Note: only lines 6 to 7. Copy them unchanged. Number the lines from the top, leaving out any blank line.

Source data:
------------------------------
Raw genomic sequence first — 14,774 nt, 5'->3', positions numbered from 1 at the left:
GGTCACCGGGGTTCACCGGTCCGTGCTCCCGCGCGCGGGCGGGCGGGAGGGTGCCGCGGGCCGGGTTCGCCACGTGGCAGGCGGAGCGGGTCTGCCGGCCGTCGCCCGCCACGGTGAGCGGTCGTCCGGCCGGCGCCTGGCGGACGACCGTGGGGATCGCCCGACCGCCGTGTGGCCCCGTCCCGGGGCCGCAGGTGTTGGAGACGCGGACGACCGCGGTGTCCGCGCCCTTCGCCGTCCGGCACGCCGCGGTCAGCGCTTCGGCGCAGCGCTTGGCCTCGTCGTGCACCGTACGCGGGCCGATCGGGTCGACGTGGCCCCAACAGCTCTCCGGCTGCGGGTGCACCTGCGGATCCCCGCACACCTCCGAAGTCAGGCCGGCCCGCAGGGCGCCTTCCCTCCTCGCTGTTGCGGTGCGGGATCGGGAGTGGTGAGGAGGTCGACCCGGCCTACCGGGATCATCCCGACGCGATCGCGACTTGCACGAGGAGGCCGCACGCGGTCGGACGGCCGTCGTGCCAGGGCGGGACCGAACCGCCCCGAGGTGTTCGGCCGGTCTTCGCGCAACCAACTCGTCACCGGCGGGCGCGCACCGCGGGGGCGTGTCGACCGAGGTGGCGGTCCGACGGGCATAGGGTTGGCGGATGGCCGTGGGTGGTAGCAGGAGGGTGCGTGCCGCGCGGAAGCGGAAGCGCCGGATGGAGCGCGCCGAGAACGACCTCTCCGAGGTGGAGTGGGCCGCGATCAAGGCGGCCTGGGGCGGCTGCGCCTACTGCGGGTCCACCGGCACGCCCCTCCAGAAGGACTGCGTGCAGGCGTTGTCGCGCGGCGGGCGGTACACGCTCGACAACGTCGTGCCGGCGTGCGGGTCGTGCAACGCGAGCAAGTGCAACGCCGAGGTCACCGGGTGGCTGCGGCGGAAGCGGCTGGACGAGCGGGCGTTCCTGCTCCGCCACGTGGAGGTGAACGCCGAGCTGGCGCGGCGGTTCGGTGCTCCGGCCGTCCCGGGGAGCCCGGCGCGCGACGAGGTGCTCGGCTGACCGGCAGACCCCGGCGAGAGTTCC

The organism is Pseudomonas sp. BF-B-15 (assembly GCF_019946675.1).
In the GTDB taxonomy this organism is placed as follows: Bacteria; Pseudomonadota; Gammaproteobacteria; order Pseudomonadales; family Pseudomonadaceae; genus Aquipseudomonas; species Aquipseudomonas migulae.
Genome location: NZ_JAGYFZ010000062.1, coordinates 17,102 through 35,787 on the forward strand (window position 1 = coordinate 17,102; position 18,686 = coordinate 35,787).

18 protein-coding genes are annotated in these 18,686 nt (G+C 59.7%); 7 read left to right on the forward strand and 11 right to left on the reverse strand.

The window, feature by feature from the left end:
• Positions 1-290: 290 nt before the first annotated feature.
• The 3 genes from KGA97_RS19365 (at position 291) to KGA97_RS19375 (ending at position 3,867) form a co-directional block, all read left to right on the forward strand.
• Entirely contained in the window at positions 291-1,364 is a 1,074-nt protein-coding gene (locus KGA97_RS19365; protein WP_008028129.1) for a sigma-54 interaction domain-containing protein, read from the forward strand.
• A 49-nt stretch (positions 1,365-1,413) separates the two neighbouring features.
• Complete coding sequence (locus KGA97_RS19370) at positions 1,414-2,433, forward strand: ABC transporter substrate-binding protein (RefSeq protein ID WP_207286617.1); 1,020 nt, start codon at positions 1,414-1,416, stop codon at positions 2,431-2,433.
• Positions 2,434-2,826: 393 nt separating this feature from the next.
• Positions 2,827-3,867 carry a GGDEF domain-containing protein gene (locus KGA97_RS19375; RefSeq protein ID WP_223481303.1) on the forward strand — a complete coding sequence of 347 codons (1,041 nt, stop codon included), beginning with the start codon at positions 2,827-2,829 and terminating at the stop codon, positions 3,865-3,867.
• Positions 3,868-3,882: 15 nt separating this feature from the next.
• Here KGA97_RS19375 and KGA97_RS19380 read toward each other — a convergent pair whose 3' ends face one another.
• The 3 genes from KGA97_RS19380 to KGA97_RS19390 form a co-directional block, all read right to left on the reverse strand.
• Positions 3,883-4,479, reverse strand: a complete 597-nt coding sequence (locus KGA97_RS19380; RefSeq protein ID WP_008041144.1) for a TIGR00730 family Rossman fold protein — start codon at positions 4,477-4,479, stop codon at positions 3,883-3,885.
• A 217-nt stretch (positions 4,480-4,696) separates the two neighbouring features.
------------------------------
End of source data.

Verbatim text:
18 protein-coding genes are annotated in these 18,686 nt (G+C 59.7%); 7 read left to right on the forward strand and 11 right to left on the reverse strand.

The window, feature by feature from the left end: